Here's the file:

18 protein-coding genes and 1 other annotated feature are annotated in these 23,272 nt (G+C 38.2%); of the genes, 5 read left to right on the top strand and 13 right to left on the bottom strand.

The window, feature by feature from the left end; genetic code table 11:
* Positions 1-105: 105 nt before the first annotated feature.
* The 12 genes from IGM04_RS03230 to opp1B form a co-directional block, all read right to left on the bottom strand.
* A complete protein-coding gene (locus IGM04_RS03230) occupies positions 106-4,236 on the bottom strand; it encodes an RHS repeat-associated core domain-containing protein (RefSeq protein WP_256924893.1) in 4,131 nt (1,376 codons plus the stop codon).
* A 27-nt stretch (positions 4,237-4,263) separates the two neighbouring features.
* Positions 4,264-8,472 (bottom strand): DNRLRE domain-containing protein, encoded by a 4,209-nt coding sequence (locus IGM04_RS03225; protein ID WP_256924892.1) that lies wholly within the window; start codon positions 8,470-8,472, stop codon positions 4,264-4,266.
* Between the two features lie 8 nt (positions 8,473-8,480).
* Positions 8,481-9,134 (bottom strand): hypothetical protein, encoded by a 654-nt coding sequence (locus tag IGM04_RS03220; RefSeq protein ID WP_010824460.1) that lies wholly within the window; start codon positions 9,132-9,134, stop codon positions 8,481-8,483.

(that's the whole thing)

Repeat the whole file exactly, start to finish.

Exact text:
18 protein-coding genes and 1 other annotated feature are annotated in these 23,272 nt (G+C 38.2%); of the genes, 5 read left to right on the top strand and 13 right to left on the bottom strand.

The window, feature by feature from the left end; genetic code table 11:
* Positions 1-105: 105 nt before the first annotated feature.
* The 12 genes from IGM04_RS03230 to opp1B form a co-directional block, all read right to left on the bottom strand.
* A complete protein-coding gene (locus IGM04_RS03230) occupies positions 106-4,236 on the bottom strand; it encodes an RHS repeat-associated core domain-containing protein (RefSeq protein WP_256924893.1) in 4,131 nt (1,376 codons plus the stop codon).
* A 27-nt stretch (positions 4,237-4,263) separates the two neighbouring features.
* Positions 4,264-8,472 (bottom strand): DNRLRE domain-containing protein, encoded by a 4,209-nt coding sequence (locus IGM04_RS03225; protein ID WP_256924892.1) that lies wholly within the window; start codon positions 8,470-8,472, stop codon positions 4,264-4,266.
* Between the two features lie 8 nt (positions 8,473-8,480).
* Positions 8,481-9,134 (bottom strand): hypothetical protein, encoded by a 654-nt coding sequence (locus tag IGM04_RS03220; RefSeq protein ID WP_010824460.1) that lies wholly within the window; start codon positions 9,132-9,134, stop codon positions 8,481-8,483.